Gumma – a sacred place

Traditional owners gathered at Nambucca Heads on the north coast of New South Wales to celebrate the dedication of the Gumma Indigenous Protected Area.

The IPA is beautiful country, from its sandflats, saltmarshes and mangroves to the old growth eucalypt forest dominating its centre, providing shelter for many mammals including the squirrel glider, yellow bellied glider and micro bats.

Baga Baga traditional owner Conway Marshall said that management of the landscape was embedded in Gumbaynggirr culture.

“We still use this area and maintain our connection to this sacred and culturally significant place. For our people Mimi Waga (Mother Earth) is central to our beliefs. She is a living entity, sustaining all life and organising the balance between ecosystems. Gaagal (the sea) is our totem,” he said.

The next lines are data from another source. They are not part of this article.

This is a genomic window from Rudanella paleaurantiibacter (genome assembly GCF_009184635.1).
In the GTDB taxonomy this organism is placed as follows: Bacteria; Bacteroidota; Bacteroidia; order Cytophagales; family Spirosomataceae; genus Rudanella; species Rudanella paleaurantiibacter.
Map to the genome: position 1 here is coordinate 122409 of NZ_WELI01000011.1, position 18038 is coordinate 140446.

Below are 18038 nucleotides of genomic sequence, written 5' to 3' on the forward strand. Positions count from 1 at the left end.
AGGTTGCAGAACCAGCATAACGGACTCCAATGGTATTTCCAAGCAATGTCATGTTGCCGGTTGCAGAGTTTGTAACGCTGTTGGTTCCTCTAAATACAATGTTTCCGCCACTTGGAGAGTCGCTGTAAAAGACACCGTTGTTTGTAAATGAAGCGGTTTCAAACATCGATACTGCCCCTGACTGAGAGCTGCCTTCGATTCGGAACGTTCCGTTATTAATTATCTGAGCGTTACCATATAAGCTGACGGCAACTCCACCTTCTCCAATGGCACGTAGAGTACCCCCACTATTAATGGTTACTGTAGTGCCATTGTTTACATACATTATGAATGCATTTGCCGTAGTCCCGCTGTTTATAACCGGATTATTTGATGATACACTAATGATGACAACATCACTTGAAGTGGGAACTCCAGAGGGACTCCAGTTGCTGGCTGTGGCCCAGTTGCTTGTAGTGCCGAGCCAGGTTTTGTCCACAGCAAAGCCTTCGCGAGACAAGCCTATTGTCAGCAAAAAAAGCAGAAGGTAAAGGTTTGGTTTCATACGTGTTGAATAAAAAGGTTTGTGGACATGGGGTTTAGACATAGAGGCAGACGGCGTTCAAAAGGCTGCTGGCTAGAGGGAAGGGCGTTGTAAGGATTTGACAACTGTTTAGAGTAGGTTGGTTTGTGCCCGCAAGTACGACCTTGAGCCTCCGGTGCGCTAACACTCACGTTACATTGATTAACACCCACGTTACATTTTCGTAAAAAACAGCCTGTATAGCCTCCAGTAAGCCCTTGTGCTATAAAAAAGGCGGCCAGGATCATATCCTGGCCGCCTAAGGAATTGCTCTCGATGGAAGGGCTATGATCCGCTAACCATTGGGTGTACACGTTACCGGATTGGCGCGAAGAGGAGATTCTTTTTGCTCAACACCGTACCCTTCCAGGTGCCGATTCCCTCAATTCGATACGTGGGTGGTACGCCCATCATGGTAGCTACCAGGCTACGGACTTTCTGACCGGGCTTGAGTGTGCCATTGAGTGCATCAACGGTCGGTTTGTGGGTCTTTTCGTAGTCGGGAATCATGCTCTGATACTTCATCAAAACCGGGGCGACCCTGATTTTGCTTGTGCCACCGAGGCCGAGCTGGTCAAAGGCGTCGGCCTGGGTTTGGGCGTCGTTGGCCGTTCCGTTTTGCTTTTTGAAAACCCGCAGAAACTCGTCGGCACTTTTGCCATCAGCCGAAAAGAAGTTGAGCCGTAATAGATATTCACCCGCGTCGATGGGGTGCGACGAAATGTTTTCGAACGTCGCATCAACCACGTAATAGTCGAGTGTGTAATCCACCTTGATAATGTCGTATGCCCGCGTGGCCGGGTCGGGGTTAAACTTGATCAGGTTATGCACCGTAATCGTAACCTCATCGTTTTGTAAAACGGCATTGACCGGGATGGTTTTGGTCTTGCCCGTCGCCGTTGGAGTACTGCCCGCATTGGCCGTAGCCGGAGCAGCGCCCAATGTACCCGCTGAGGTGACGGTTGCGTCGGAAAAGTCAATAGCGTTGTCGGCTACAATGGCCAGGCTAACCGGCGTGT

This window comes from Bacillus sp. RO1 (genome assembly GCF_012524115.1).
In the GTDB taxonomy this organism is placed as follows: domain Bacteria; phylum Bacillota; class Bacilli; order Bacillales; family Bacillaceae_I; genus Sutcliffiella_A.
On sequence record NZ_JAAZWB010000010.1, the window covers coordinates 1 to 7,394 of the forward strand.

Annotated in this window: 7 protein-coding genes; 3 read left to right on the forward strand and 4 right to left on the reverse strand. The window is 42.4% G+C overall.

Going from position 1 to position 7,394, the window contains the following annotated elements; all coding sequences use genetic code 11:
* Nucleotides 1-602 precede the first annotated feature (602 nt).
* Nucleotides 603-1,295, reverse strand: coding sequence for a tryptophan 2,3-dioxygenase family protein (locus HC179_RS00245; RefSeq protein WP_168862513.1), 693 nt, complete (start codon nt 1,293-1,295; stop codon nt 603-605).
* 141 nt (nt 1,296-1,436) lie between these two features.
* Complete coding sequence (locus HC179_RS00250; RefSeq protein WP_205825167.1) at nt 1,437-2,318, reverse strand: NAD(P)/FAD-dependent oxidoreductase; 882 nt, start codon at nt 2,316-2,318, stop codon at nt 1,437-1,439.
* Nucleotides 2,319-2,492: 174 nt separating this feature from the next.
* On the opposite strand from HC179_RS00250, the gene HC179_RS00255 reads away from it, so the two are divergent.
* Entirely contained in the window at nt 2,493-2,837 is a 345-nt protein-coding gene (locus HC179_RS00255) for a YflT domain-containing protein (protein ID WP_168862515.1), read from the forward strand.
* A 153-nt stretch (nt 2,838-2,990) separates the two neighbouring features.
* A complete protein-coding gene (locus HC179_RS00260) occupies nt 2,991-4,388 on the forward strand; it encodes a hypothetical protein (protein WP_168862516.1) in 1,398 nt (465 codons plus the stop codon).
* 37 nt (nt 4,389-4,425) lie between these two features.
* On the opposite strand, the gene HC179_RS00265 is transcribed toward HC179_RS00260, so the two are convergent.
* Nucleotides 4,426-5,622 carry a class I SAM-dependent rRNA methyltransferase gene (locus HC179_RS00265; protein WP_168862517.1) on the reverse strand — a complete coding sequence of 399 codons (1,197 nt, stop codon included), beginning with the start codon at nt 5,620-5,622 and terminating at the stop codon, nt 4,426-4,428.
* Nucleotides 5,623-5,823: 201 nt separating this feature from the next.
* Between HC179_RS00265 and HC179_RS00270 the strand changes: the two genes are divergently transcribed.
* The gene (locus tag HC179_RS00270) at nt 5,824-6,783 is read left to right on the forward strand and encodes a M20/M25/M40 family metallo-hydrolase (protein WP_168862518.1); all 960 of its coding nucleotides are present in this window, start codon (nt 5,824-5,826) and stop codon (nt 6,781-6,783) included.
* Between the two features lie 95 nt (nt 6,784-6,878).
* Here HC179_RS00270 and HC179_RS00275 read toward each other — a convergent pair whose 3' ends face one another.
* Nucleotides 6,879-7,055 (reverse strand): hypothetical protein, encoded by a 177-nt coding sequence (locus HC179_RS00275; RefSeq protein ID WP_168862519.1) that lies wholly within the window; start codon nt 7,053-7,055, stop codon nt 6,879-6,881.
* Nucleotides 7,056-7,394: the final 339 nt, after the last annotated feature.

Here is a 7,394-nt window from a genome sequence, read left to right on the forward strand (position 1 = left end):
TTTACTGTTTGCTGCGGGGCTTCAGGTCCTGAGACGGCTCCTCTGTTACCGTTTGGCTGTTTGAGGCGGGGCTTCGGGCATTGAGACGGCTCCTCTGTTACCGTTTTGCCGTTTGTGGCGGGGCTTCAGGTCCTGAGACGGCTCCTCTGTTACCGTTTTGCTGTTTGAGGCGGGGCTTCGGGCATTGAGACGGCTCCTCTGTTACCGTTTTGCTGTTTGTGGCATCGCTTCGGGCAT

Gumma is Australia’s 49th Indigenous Protected Area. Today there are over 50 Indigenous Protected Areas conserving more than 26 million hectares across Australia. For more on Indigenous Protected Areas click here.

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